I equate the film to being very THE BIG CHILL esq, the plot of the film is about four middle aged friends, Richard (Thomas Jane) who is a “failed” writer and now a high school English teacher, Jonathan (Rob Lowe) a high-end general practitioner who is taking money in exchange for prescriptions, Ron (Jeremy Piven) a fraudulent investment banker, and Tim (Christian McKay) an artist who has lost his soul mate in a crash he caused, and these four have gotten together for a weekend every year since they all graduated college together.  The weekends are loud, drug induced and partying that makes THE WOLF OF WALL STREET look like a PG rated film.

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     The first act of the film is laugh out loud funny, with the four friends partying their ass’ off and reminiscing about old times.  The chemistry the four actors have is absolutely paramount, and looks and feels incredibly genuine and the comradely overflows through the screen, and you feel like one of them, hanging out, taking pills and drinking whiskey.  It’s all fun and games.  A great time.

     There are many messages, themes and realities this film conveys, but at the bottom of all that is the foundation of love.  These men love each other more than anything, it’s a bond that is not easily achieved, and can never be broken.  They love each other, regardless of their individual failures and successes, it doesn’t matter.  The four of them are always there for one another.  Nothing will ever change that.  Nothing will ever change the love and support they have for one another, until it does.

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      The second act of the film takes an incredible, and I mean incredible, dark turn.  Everything in the film is turned upside down, causing the characters to deal with the reality of what happened, and the bigger picture of the reality of a pact they made when they graduated college together.  This causes them to reexamine who they are, what they’ve become, and how far away they are from who they once were.  How they didn’t stay true to themselves, and became hypocrites.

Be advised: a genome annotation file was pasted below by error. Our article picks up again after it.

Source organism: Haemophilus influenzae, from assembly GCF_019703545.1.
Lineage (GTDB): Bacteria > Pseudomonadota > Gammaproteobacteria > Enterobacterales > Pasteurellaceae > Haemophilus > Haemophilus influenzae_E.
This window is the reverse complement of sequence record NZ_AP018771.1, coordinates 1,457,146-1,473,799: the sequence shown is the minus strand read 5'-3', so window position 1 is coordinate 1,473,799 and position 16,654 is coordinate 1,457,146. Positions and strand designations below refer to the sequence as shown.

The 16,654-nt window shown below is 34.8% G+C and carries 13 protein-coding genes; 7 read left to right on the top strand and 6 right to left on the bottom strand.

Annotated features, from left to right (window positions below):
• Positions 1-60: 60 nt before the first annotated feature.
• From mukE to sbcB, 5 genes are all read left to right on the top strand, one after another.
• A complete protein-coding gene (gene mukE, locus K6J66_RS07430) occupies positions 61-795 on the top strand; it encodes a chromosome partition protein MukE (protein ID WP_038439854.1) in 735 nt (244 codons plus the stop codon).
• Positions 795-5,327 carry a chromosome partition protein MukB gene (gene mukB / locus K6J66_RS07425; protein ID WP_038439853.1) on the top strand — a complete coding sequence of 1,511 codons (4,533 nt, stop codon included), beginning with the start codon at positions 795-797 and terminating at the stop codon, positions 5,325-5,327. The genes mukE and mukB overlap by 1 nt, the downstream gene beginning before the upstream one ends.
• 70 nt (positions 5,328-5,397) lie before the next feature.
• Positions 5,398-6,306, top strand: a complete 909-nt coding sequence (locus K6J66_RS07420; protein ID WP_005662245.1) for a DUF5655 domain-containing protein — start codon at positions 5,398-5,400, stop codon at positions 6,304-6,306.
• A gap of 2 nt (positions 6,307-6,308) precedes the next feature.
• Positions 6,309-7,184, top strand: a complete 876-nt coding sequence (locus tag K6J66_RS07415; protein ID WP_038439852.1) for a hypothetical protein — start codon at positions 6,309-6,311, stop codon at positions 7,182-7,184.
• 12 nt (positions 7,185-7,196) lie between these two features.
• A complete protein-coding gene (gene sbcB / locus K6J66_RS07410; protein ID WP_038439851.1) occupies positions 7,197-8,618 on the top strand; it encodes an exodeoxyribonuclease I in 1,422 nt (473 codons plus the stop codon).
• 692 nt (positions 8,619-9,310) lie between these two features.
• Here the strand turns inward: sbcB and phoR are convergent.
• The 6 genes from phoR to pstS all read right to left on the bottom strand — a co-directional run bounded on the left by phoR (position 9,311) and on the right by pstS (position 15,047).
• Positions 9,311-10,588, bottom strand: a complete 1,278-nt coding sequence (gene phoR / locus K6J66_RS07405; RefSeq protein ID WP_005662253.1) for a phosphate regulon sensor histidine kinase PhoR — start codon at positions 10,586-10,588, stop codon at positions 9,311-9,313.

Richard (Jane) is the realist and the leader of the group.  He was in love once, it didn’t work out, and spent the rest of his life having sex with a vast amount of women.  Richard is the idealist, reminding the rest of the friends who they once were, who they have become, and why they haven’t stayed true to themselves, and each other, and he reinforces the pact they made, signed with their blood.

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     Jane gives his finest performance, and that is saying a lot, from BOOGIE NIGHTS to THE MIST, he is always incredible and has an emotional depth and range to bring any character he plays to life.  Fleshes them out, and makes them real.  Jane’s affability rolls over into his character, where he’s the “cool” high school teacher.  His students like him, and we like him.

     Rob Lowe gives his finest dramatic performance as Jonathan, the broken doctor who set out to help people, make them better, give them hope.  He turns into the biggest hypocrite of all, and sells prescriptions to his wealthy patients, and loses himself, and the oath he took, and somewhere before that, loses his wife and son.  His wife is remarried and their son calls the stepfather Daddy.  Jonathan is a broken man who has lost his way, much like the rest of them, slowly going through life without any progressive momentum.

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     The four actors: Jane, Lowe, Piven and McKay give soul bearing performances.  I can’t think of many ensemble casts that not only provide the best they can be as an actor, but also showing us an incredible emotional range.  This film is truly special, and it is remarkable in every way possible.  I’ve been watching films seriously for the past fifteen years, and there has not been a film that is grounded in reality and as heavy, deep, moving and self reflective as I MELT WITH YOU.  After all this film is about the purest form of love, and these four love each other so much, they stop the world and truly do melt with each other.

This film is available to stream on Netflix and Amazon Prime.